The Interactive Voice Response (IVR) Automated Telephone Number Lookup System is a telephone-based service that provides information on ported telephone numbers. Registration is done through the NPAC Customer Portal. Once registered, users can check up to 20 telephone numbers per session by calling 877-295-9707 and entering their PIN.

How do I get a Personal Identification Number (PIN) for the IVR service?

Once an authorized NPAC user, a NPAC IVR PIN can be requested through the NPAC customer portal. PIN(s) will be available with 24-48 hours. Instructions for retrieving the NPAC IVR access PIN(s) will be provided to the primary registration contact.

What does it mean when the system states the telephone number has “not been ported”?

“Not ported” means the telephone number has not been moved to another service provider. It still resides with the service provider originally assigned the telephone number’s area code and prefix. You can use the NANPA to look up the originally assigned carrier of an area code and prefix.

The North American Numbering Plan (NANP) is the numbering plan for the public switched telephone network for Canada, the US and its territories, and the Caribbean. The North American Numbering Plan Administration (NANPA) holds the overall responsibility for the neutral administration of NANP number resources, subject to directives from regulatory authorities. 

Who can receive NPAC data and/or related services?

Currently, eligible users include authorized Service Providers and authorized Providers of Telecom Related Services (PTRS). While NPAC access is available exclusively to service providers and providers of telecom-related services, certain key number portability data elements are available for law enforcement and public safety, TCPA compliance and fraud mitigation and risk assessment. Download the Power of Number Porting document for more information.

My company is an authorized user of NPAC data. Can we share the data with others?

Any entity, including affiliates or subsidiaries, to which you provide NPAC User data or data derived from NPAC User data, must also be a registered NPAC User.

What training materials are available for NPAC users?

iconectiv has developed training materials for all users. Some training materials can be found here. Once you are registered, you will be able to access additional training materials on the Training tab of the NPAC Customer Portal

How can primary contacts be added after registration?

Primary contacts can login into the NPAC Customer Portal to enter additional primary contacts. Primary contacts can also contact the Help Desk for help adding contacts.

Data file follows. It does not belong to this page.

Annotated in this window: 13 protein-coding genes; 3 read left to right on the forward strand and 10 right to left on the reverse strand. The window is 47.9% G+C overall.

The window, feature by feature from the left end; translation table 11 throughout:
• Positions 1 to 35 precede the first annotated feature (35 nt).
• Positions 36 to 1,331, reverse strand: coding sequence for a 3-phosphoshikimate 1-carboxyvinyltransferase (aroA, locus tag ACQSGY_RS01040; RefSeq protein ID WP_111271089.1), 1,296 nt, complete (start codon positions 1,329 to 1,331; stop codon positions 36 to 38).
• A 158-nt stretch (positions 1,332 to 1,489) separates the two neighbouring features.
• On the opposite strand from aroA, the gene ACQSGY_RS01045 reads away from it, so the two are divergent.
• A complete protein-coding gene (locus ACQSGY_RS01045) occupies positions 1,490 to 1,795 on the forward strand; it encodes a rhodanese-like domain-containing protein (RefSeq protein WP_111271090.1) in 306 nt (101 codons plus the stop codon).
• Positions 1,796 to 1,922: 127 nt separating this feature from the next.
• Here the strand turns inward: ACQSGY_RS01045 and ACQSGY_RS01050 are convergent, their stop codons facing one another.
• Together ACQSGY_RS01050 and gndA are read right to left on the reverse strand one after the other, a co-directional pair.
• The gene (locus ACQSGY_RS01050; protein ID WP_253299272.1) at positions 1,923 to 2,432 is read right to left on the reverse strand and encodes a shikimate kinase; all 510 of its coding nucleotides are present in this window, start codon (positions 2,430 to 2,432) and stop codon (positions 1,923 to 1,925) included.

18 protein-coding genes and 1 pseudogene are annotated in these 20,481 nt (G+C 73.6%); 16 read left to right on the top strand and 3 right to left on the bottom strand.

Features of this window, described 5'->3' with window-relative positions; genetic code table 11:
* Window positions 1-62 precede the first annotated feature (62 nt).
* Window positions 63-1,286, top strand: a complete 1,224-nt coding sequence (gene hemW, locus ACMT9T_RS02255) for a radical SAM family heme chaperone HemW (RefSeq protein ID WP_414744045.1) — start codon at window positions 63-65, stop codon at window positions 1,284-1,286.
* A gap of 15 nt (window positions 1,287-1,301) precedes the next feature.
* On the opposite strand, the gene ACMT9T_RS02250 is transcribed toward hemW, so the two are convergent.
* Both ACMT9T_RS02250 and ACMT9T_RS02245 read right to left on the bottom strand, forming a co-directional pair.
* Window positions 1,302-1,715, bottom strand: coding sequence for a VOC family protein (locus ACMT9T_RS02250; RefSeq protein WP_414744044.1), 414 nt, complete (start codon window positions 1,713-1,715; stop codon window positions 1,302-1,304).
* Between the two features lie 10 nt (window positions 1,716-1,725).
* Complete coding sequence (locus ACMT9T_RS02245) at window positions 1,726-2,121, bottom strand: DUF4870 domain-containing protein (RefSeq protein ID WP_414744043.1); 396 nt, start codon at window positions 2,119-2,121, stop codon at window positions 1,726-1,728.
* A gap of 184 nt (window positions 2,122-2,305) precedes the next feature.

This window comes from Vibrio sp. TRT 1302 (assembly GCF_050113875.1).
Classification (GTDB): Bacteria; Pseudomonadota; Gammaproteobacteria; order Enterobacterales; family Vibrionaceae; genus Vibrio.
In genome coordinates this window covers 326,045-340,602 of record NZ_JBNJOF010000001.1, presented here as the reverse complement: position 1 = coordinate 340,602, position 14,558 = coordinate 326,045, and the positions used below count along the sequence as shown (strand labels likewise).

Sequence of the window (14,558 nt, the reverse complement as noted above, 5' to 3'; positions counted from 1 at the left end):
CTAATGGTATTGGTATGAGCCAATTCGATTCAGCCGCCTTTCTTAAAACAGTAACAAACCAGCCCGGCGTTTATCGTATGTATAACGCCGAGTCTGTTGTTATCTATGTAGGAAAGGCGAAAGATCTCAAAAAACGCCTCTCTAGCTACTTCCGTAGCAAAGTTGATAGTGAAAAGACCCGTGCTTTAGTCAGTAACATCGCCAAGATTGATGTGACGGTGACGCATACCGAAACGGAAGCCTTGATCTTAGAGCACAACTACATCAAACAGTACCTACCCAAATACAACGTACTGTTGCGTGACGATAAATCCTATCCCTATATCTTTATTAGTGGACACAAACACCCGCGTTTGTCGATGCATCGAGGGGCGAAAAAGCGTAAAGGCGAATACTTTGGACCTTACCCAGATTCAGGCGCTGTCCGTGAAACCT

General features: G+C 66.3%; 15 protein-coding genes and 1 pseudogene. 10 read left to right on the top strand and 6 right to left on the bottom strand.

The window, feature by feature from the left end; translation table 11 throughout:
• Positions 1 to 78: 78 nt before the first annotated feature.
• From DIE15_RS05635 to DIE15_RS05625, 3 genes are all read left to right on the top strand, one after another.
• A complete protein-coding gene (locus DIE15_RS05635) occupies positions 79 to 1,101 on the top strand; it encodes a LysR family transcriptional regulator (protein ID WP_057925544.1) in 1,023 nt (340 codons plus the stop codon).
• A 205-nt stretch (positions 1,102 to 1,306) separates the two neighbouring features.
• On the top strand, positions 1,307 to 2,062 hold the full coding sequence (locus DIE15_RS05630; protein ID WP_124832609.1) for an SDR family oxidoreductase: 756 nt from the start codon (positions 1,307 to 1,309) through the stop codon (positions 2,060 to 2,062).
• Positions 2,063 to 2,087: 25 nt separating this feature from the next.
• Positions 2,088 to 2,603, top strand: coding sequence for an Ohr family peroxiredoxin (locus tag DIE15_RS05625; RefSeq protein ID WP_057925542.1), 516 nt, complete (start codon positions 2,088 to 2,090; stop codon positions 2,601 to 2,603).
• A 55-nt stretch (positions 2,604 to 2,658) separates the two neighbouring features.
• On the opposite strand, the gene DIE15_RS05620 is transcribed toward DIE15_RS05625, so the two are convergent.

Is a Service Provider ID (SPID) the same as an Operating Company Number (OCN)?

In many cases the Service Provider OCN (Operating Company Number) is used as a Service Provider ID (SPID). The Local Number Portability Administrator (LNPA) assigns SPIDs and may choose to use a company’s OCN as their SPID. In other cases, the SPID is unrelated to the OCN.

What is the LNPA WG (Local Number Portability Administration Working Group)?

The LNPA WG is a subcommittee of the NANC (North American Numbering Council), an advisory body to the FCC (Federal Communications Commission). The LNPA WG was formed at the behest of the FCC to develop technical requirements for the centralized data base approach to local number portability.

Who can participate in the LNPA WG?

Anyone can participate in the LNPA WG's meetings. However, when the LNPA WG makes a decision, it is the entities subject to local number portability regulatory mandates that drive the discussion.

Who gave the LNPA WG its responsibilities?

The LNPA WG was given the charter by the North American Number Council (NANC) for implementing Local Number Portability (LNP) on a national level.

When and where does the LNPA WG meet?

The LNPA WG meets monthly, alternating between conference calls and face-to-face meetings. The meeting location varies and may be anywhere in the United States. Every year or so, an LNPA WG meeting is held in Canada. A conference bridge is provided for all face-to-face meetings.

Please see Meeting Logistics for current meeting information. 

How can I join the LNPA WG?

The LNPA WG is an open forum sponsored by the North American Numbering Council (NANC) to facilitate the implementation of LNP. It is open to all wireline and wireless service providers, as well as all vendors. There are no requirements for joining, just show up and participate.

What does the LNPA WG do?